• 1 pound ramen noodles
  • 1 bunch cilantro, tough stems removed
  • 3 scallions, thinly sliced
  • 2 tablespoons black vinegar
  • 1 tablespoon toasted sesame seeds
  • 1 green jalapeño, thinly sliced with seeds
  • Chili Pickled Long Beans (click for recipe)



  • Pulse cumin, coriander, and fennel in a food processor until you have a rough grind. Combine half of spice mixture, salt, sugar, fish sauce, and sesame oil in a medium bowl; add lamb and toss to coat (reserve remaining spice mixture). Let lamb marinate at room temperature for at least 2 hours and up to 4 hours.
  • Heat 1/4 cup vegetable oil in a large Dutch oven or pot over medium heat. Working in batches, cook meat until brown, about 4 minutes per batch; transfer meat to a platter. Add beer; stir, scraping up browned bits from the bottom of pan. Simmer until liquid is reduced by a third, about 4 minutes. Return lamb to pot; add broth and next 6 ingredients. Bring to a simmer and cook, covered and stirring occasionally, until meat is very tender, 2–3 hours. Using a slotted spoon, transfer lamb to a baking sheet; reserve. Skim fat from braising liquid.


  • Heat a griddle or large cast-iron skillet until it is very hot. Pat lamb pieces dry. Brush with oil and season with some of reserved spice mix. Working in batches, cook lamb, turning occasionally, until smoky and fragrant but not burnt, about 3 minutes per batch. Transfer lamb to a large bowl. Toss onion and red jalapeños in a bowl with 1/2 Tbsp. olive oil. Add to griddle and cook until softened and charred in spots, about 3 minutes; add to bowl with lamb.
  • Bring lamb braising liquid to a simmer. Add noodles, simmer until just tender, about 1 minute. Add reserved meat, onions, and jalapeños.
  • Combine cilantro, scallions, vinegar, sesame seeds, ane green jalapeño in a large bowl. Season to taste with some of remaining spice mix; toss to coat. Divide lamb mixture among bowls. Top with the cilantro mixture. Serve Chili Pickled Long Beans on the side.

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naturebox subscription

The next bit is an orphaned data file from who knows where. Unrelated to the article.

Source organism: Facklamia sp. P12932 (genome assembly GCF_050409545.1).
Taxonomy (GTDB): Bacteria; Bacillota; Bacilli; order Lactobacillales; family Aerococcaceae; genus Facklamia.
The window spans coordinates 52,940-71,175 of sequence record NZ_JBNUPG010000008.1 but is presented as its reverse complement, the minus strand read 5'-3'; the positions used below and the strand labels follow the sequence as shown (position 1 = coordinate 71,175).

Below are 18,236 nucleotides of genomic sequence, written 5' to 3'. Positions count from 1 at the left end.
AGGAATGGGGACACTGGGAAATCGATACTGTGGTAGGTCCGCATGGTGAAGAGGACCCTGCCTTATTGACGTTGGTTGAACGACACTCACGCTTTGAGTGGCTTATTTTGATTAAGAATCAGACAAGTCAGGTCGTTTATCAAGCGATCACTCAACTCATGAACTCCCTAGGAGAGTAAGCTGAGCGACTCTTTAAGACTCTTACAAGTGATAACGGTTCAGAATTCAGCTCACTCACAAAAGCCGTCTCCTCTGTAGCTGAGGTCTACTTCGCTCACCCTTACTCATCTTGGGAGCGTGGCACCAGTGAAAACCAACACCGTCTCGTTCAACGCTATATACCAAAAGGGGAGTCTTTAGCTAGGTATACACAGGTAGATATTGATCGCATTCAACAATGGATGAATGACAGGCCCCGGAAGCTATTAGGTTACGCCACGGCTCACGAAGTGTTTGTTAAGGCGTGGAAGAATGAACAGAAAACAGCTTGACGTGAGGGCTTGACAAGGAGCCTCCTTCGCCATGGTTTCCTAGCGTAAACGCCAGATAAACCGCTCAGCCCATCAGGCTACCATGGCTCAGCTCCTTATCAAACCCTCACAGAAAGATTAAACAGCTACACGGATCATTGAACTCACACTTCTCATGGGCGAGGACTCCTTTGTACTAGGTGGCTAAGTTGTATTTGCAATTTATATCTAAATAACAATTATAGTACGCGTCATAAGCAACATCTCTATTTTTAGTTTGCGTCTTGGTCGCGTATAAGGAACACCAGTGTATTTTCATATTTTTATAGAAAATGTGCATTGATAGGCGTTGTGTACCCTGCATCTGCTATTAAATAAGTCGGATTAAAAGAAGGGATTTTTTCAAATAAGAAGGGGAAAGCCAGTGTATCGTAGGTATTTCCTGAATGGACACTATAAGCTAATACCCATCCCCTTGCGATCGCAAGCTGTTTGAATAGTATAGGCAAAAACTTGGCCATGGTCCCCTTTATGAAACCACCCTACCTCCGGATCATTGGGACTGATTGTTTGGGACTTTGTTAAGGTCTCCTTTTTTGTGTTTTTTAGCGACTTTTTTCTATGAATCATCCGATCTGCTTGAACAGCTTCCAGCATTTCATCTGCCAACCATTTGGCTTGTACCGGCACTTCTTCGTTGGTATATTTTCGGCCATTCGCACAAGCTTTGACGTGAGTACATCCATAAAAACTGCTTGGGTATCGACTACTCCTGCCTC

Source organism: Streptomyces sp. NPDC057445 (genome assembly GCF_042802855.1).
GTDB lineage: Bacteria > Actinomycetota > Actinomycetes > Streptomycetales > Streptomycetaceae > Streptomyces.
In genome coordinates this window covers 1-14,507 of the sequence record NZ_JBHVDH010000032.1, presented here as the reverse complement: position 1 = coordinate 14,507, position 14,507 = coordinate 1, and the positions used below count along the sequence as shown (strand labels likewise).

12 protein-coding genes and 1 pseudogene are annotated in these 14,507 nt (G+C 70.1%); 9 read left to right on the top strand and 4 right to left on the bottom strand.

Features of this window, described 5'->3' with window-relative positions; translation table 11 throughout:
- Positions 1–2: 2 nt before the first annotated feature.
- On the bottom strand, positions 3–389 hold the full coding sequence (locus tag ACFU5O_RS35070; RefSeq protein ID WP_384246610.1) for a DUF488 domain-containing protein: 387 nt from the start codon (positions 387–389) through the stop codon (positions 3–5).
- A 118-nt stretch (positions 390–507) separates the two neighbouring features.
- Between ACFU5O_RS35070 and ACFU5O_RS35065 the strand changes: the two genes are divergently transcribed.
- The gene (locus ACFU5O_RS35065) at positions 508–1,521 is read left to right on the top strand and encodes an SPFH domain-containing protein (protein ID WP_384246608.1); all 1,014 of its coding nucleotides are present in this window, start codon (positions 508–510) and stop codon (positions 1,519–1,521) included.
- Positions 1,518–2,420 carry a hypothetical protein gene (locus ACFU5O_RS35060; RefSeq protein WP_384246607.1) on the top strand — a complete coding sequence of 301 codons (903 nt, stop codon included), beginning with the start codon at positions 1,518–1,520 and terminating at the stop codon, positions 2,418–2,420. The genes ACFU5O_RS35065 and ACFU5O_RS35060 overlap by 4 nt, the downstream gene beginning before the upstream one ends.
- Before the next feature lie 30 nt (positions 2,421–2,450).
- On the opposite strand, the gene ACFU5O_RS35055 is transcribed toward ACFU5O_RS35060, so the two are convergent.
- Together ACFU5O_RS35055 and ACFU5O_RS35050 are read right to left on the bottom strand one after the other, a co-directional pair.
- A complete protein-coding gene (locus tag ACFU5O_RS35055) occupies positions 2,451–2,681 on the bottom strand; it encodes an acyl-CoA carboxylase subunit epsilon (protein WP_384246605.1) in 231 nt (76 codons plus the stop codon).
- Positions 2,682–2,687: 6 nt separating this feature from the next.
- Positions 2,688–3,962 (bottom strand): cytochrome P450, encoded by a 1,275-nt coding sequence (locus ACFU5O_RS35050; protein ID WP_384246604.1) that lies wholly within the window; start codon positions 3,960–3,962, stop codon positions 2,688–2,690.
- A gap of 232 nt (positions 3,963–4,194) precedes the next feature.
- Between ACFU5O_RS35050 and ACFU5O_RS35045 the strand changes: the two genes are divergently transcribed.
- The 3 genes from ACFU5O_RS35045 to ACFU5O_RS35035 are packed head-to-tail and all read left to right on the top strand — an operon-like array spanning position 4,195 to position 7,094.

A few weeks ago, I was browsing my emails, and found DailyCandy deals

$25 for 3 months of NatureBox snacks!

I'm usually running from class to internship to work, so I don't often have time to buy lunch, so these snacks were perfect! I don't think they would last me a whole month though, they were super crunchy and addictive.

Healthy and Delicious Snacks - New each month!
You can sign up too and save $5 by using code "HEALTHY" for a discount off your first NatureBox! If you sign up, I'll receive a referral credit too!

Charles Bukowski, Arthur C. Clarke, Annie Dillard, John Cage, and Others on the Meaning of Life

by Maria Popova (

“We are here to laugh at the odds and live our lives so well that Death will tremble to take us.”

The quest to understand the meaning of life has haunted humanity since the dawn of existence. Modern history alone has given us a plethora of attempted answers, including ones from Steve Jobs, Stanley Kubrick, David Foster Wallace, Anais Nin, Ray Bradbury, and Jackson Pollock’s dad. In 1988, the editors of LIFE magazine posed this grand question head-on to 300 “wise men and women,” from celebrated authors, actors, and artists to global spiritual leaders to everyday farmers, barbers, and welfare mothers. In 1991, they collected the results, along with a selection of striking black-and-white photographs from the magazine’s archives that answered the question visually and abstractly, in The Meaning of Life: Reflections in Words and Pictures on Why We Are Here (public library). Here is a selection of the answers.

Pulitzer Prize winner Annie Dillard:

We are here to witness the creation and abet it. We are here to notice each thing so each thing gets noticed. Together we notice not only each mountain shadow and each stone on the beach but, especially, we notice the beautiful faces and complex natures of each other. We are here to bring to consciousness the beauty and power that are around us and to praise the people who are here with us. We witness our generation and our times. We watch the weather. Otherwise, creation would be playing to an empty house.

According to the second law of thermodynamics, things fall apart. Structures disintegrate. Buckminster Fuller hinted at a reason we are here: By creating things, by thinking up new combinations, we counteract this flow of entropy. We make new structures, new wholeness, so the universe comes out even. A shepherd on a hilltop who looks at a mess of stars and thinks, ‘There’s a hunter, a plow, a fish,’ is making mental connections that have as much real force in the universe as the very fires in those stars themselves.